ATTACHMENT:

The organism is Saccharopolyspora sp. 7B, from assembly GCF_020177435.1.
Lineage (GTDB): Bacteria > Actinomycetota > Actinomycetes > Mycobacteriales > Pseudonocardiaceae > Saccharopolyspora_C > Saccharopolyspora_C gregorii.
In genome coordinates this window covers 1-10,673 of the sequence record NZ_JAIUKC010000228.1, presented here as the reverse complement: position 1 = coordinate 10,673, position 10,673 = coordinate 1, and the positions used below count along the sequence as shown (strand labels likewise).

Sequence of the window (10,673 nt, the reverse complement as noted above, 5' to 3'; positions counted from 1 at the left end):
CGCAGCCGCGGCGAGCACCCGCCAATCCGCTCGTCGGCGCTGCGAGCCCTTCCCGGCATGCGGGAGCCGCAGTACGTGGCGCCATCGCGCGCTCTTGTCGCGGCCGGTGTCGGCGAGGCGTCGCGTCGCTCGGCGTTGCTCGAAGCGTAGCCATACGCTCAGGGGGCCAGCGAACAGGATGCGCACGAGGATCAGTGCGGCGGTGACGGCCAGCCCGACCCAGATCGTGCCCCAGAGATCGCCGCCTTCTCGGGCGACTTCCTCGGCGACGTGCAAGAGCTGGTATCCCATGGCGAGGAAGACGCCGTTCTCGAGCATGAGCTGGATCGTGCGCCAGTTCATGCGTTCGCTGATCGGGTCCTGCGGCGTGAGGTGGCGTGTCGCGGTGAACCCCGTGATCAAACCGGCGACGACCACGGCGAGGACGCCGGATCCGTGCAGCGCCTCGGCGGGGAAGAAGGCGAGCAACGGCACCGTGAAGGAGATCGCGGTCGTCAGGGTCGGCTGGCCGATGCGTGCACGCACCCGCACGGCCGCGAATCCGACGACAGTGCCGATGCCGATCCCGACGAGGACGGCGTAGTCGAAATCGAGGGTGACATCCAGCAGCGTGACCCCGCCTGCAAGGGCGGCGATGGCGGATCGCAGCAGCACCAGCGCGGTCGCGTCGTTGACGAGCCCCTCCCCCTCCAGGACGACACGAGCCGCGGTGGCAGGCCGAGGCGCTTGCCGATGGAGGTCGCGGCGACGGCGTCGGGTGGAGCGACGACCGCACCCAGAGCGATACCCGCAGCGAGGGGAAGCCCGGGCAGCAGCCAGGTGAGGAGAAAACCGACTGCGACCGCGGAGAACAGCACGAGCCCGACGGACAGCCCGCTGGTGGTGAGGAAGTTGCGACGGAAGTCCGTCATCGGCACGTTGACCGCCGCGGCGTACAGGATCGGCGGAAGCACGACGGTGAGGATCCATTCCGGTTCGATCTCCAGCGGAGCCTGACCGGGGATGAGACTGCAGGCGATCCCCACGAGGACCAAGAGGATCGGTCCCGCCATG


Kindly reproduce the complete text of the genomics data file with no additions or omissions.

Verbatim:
The organism is Saccharopolyspora sp. 7B, from assembly GCF_020177435.1.
Lineage (GTDB): Bacteria > Actinomycetota > Actinomycetes > Mycobacteriales > Pseudonocardiaceae > Saccharopolyspora_C > Saccharopolyspora_C gregorii.
In genome coordinates this window covers 1-10,673 of the sequence record NZ_JAIUKC010000228.1, presented here as the reverse complement: position 1 = coordinate 10,673, position 10,673 = coordinate 1, and the positions used below count along the sequence as shown (strand labels likewise).

Sequence of the window (10,673 nt, the reverse complement as noted above, 5' to 3'; positions counted from 1 at the left end):
CGCAGCCGCGGCGAGCACCCGCCAATCCGCTCGTCGGCGCTGCGAGCCCTTCCCGGCATGCGGGAGCCGCAGTACGTGGCGCCATCGCGCGCTCTTGTCGCGGCCGGTGTCGGCGAGGCGTCGCGTCGCTCGGCGTTGCTCGAAGCGTAGCCATACGCTCAGGGGGCCAGCGAACAGGATGCGCACGAGGATCAGTGCGGCGGTGACGGCCAGCCCGACCCAGATCGTGCCCCAGAGATCGCCGCCTTCTCGGGCGACTTCCTCGGCGACGTGCAAGAGCTGGTATCCCATGGCGAGGAAGACGCCGTTCTCGAGCATGAGCTGGATCGTGCGCCAGTTCATGCGTTCGCTGATCGGGTCCTGCGGCGTGAGGTGGCGTGTCGCGGTGAACCCCGTGATCAAACCGGCGACGACCACGGCGAGGACGCCGGATCCGTGCAGCGCCTCGGCGGGGAAGAAGGCGAGCAACGGCACCGTGAAGGAGATCGCGGTCGTCAGGGTCGGCTGGCCGATGCGTGCACGCACCCGCACGGCCGCGAATCCGACGACAGTGCCGATGCCGATCCCGACGAGGACGGCGTAGTCGAAATCGAGGGTGACATCCAGCAGCGTGACCCCGCCTGCAAGGGCGGCGATGGCGGATCGCAGCAGCACCAGCGCGGTCGCGTCGTTGACGAGCCCCTCCCCCTCCAGGACGACACGAGCCGCGGTGGCAGGCCGAGGCGCTTGCCGATGGAGGTCGCGGCGACGGCGTCGGGTGGAGCGACGACCGCACCCAGAGCGATACCCGCAGCGAGGGGAAGCCCGGGCAGCAGCCAGGTGAGGAGAAAACCGACTGCGACCGCGGAGAACAGCACGAGCCCGACGGACAGCCCGCTGGTGGTGAGGAAGTTGCGACGGAAGTCCGTCATCGGCACGTTGACCGCCGCGGCGTACAGGATCGGCGGAAGCACGACGGTGAGGATCCATTCCGGTTCGATCTCCAGCGGAGCCTGACCGGGGATGAGACTGCAGGCGATCCCCACGAGGACCAAGAGGATCGGTCCCGCCATG